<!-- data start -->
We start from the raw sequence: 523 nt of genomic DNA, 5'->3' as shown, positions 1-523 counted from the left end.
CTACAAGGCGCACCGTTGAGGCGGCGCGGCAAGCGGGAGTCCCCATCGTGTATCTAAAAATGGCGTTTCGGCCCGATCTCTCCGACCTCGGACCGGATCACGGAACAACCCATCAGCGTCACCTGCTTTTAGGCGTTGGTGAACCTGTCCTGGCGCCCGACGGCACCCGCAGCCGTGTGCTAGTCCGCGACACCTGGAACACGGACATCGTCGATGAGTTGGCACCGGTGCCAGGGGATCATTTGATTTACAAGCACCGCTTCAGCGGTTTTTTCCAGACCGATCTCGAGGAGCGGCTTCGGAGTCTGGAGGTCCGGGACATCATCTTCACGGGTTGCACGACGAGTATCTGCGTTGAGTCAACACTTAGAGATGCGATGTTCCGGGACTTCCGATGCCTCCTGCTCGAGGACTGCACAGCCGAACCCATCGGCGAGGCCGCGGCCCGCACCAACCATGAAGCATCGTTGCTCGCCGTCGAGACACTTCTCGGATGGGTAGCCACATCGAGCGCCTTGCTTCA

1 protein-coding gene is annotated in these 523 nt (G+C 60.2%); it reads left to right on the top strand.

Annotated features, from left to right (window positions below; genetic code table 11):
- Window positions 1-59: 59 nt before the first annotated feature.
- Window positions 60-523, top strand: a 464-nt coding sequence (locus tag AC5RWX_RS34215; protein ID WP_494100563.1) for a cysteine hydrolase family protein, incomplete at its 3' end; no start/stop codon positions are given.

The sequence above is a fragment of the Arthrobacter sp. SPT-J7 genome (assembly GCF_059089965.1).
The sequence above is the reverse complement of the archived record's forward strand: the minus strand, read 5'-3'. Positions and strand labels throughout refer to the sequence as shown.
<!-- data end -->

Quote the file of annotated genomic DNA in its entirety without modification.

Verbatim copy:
We start from the raw sequence: 523 nt of genomic DNA, 5'->3' as shown, positions 1-523 counted from the left end.
CTACAAGGCGCACCGTTGAGGCGGCGCGGCAAGCGGGAGTCCCCATCGTGTATCTAAAAATGGCGTTTCGGCCCGATCTCTCCGACCTCGGACCGGATCACGGAACAACCCATCAGCGTCACCTGCTTTTAGGCGTTGGTGAACCTGTCCTGGCGCCCGACGGCACCCGCAGCCGTGTGCTAGTCCGCGACACCTGGAACACGGACATCGTCGATGAGTTGGCACCGGTGCCAGGGGATCATTTGATTTACAAGCACCGCTTCAGCGGTTTTTTCCAGACCGATCTCGAGGAGCGGCTTCGGAGTCTGGAGGTCCGGGACATCATCTTCACGGGTTGCACGACGAGTATCTGCGTTGAGTCAACACTTAGAGATGCGATGTTCCGGGACTTCCGATGCCTCCTGCTCGAGGACTGCACAGCCGAACCCATCGGCGAGGCCGCGGCCCGCACCAACCATGAAGCATCGTTGCTCGCCGTCGAGACACTTCTCGGATGGGTAGCCACATCGAGCGCCTTGCTTCA

1 protein-coding gene is annotated in these 523 nt (G+C 60.2%); it reads left to right on the top strand.

Annotated features, from left to right (window positions below; genetic code table 11):
- Window positions 1-59: 59 nt before the first annotated feature.
- Window positions 60-523, top strand: a 464-nt coding sequence (locus tag AC5RWX_RS34215; protein ID WP_494100563.1) for a cysteine hydrolase family protein, incomplete at its 3' end; no start/stop codon positions are given.

The sequence above is a fragment of the Arthrobacter sp. SPT-J7 genome (assembly GCF_059089965.1).
The sequence above is the reverse complement of the archived record's forward strand: the minus strand, read 5'-3'. Positions and strand labels throughout refer to the sequence as shown.